The Ballad of The White Ship, Textiles, wooden dowels, wall brackets, wallpainting, sound (2 minutes 29 seconds); Installed at Serf, Leeds, 2018

The Ballad of The White Ship
Chris Alton & Liam Geary Baulch
Serf, 23-25 Wharf Street, Leeds, LS2 7EQ

Opening night 6-9pm, 6 July 2018
Open 7-21 July 2018

The Ballad of The White Ship brings together new work by Chris Alton & Liam Geary Baulch and is their first collaboratively produced exhibition. It builds upon the ongoing dialogue that exists between their practices, drawing out various commonalities. These include; recourse to popular and folk culture; humorous engagements with power; and a range of reoccurring political concerns, such as; climate change, notions of ‘Britishness’ and the commons.

The original White Ship was a vessel that sank in the English Channel on 25 November 1120. Amongst those who drowned was the heir to the English throne, William Adelin. His death led to a succession crisis and a period of civil war known as the Anarchy. A ballad concerning the sinking was written by Dante Gabriel Rossetti and published by the Kelmscott Press (1893-94).

Throughout the exhibition, The White Ship serves as a metaphor for that which catalyses change. In their banners, drawings and posters, Alton & Geary Baulch look to other monarch-less moments throughout British history and the radical ideas that arose from these periods of civil unrest. Their punk cover of Rossetti's ballad ties the 12th century Anarchy to the Sex Pistols' debut single, Anarchy in the U.K. (released 26 November 1976). Their next single, titled God Save the Queen, was an anti-monarchy anthem, which attacks the hegemonic structure of monarchy; an emblem of British class hierarchy.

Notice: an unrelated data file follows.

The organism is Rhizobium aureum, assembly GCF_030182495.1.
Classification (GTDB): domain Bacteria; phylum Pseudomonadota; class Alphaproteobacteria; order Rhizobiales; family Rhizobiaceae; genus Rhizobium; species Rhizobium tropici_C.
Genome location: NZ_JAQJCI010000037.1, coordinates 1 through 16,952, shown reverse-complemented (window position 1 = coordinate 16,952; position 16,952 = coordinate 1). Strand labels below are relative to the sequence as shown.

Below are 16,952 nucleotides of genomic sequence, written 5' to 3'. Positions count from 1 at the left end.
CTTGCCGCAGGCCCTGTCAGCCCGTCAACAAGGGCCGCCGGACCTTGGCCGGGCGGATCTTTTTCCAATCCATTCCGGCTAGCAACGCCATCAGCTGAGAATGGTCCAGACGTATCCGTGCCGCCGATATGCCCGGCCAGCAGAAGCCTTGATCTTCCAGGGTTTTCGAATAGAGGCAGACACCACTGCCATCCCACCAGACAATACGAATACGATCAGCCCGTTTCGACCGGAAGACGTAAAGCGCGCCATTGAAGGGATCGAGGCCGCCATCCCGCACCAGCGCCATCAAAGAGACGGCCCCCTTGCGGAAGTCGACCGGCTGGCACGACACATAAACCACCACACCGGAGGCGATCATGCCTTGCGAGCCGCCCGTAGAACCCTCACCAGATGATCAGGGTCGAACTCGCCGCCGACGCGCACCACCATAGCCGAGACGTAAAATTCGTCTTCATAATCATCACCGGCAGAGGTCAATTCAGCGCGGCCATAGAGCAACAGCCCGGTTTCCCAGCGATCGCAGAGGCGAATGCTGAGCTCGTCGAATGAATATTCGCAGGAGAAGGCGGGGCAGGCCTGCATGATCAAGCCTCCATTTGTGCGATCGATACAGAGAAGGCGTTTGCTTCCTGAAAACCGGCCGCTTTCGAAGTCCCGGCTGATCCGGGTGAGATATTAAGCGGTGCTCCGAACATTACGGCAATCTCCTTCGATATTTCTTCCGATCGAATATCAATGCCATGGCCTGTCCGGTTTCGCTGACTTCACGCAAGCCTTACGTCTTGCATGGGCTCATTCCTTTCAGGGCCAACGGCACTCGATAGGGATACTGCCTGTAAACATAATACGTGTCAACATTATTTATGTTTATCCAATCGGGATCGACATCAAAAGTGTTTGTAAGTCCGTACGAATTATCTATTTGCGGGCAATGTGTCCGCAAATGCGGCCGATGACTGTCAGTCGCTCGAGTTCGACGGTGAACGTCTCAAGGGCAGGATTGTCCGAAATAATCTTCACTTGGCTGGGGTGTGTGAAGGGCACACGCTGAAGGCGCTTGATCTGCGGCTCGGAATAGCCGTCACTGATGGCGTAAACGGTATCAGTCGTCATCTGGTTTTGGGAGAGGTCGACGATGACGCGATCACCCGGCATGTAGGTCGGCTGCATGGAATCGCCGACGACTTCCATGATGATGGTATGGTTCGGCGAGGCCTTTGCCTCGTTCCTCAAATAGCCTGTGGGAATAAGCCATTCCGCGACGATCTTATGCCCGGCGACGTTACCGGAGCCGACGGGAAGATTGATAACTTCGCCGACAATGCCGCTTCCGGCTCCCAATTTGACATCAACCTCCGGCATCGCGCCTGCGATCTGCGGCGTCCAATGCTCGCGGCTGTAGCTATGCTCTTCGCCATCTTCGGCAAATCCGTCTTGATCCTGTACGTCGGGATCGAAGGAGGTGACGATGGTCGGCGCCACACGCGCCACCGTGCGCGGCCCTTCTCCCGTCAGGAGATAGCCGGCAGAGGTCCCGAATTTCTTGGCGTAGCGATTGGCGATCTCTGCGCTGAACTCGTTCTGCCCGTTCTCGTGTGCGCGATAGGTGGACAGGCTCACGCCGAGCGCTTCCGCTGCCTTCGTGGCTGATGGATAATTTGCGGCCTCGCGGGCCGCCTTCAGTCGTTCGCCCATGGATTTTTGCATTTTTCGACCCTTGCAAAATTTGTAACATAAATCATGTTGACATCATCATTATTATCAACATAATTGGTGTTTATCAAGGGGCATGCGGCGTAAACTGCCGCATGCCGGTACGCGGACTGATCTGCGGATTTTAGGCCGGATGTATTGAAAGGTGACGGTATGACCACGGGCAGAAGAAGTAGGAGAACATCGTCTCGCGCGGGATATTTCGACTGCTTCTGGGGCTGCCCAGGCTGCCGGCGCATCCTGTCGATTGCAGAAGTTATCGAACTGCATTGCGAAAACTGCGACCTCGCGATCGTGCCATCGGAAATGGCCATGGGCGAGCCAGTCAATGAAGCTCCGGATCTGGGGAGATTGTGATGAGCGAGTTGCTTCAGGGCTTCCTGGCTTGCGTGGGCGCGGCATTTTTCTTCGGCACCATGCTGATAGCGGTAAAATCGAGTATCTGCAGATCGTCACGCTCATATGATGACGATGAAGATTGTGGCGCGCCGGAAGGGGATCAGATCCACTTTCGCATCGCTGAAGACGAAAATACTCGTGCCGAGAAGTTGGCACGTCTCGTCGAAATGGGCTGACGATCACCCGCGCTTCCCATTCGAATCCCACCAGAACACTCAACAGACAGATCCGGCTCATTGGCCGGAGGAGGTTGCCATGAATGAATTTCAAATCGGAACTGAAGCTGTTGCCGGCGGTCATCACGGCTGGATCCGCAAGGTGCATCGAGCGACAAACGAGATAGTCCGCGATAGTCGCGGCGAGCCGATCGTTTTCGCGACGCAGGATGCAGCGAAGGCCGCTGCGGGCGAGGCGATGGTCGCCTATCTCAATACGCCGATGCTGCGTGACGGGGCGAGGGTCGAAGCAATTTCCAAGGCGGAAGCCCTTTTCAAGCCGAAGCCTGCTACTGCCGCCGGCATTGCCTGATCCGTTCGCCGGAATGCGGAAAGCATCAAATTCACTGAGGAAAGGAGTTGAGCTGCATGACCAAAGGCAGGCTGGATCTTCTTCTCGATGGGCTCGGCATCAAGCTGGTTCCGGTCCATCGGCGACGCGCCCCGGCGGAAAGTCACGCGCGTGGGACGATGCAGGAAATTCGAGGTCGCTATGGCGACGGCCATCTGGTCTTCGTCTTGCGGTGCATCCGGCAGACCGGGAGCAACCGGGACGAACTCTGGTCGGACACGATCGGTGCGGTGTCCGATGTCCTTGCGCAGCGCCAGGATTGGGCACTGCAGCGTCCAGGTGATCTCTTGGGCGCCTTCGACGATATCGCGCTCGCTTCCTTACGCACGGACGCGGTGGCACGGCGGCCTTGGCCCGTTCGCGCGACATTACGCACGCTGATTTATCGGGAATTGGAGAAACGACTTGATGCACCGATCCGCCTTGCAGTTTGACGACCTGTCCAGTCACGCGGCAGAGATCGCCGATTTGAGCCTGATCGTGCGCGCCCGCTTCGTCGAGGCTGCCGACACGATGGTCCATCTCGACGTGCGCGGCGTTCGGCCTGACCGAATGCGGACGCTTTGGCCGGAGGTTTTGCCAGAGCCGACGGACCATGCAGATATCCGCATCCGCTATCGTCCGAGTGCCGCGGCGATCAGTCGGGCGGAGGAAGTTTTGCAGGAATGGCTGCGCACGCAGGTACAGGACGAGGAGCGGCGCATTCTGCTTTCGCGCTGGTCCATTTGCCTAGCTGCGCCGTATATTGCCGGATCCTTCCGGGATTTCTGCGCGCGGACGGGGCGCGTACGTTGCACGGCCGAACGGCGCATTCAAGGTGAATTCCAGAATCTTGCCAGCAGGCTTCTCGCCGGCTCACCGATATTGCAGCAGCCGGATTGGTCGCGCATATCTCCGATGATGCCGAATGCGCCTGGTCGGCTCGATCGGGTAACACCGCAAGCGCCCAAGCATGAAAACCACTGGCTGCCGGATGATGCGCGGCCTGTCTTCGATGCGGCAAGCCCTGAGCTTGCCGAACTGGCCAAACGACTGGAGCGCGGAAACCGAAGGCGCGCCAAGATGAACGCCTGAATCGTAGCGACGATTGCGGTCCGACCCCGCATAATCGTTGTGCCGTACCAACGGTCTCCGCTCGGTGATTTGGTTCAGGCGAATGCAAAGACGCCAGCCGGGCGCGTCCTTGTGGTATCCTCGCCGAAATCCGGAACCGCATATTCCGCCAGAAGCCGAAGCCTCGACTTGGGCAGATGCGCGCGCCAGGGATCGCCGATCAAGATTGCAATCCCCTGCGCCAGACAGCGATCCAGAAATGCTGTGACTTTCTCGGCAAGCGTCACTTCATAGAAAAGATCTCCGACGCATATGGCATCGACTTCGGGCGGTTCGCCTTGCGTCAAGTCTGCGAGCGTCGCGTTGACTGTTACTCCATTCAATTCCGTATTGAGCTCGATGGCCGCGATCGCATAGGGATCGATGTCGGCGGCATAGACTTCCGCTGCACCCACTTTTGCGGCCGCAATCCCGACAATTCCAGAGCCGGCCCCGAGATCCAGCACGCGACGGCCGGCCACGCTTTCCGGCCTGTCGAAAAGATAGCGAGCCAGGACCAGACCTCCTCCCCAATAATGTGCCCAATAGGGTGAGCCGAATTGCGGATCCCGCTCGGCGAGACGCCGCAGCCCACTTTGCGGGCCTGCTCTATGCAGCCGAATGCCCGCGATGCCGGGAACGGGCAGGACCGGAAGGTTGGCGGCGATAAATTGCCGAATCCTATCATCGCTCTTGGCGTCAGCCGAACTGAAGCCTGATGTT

The Ballad of The White Ship retreads various points throughout British history with a view to articulating this country's future, be it a utopic punk republic or an island steeped in colonial nostalgia. Alton & Geary Baulch are interested in how these moments intersect, collide and inform each other, and how they might be used to imagine the world that we inhabit in new ways.

In collaboration with:
Liam Geary Baulch

Credits for The Ballad of The White Ship (audio work):
Original text: Dante Gabriel Rossetti (1881)
Arranged by: Chris Alton & Liam Geary Baulch
Music written & performed by: Edu Tom Colm (etc)
Vocals by: Edu Tom Colm (etc)
Audio Engineering and Production: Charles Verni

With thanks to: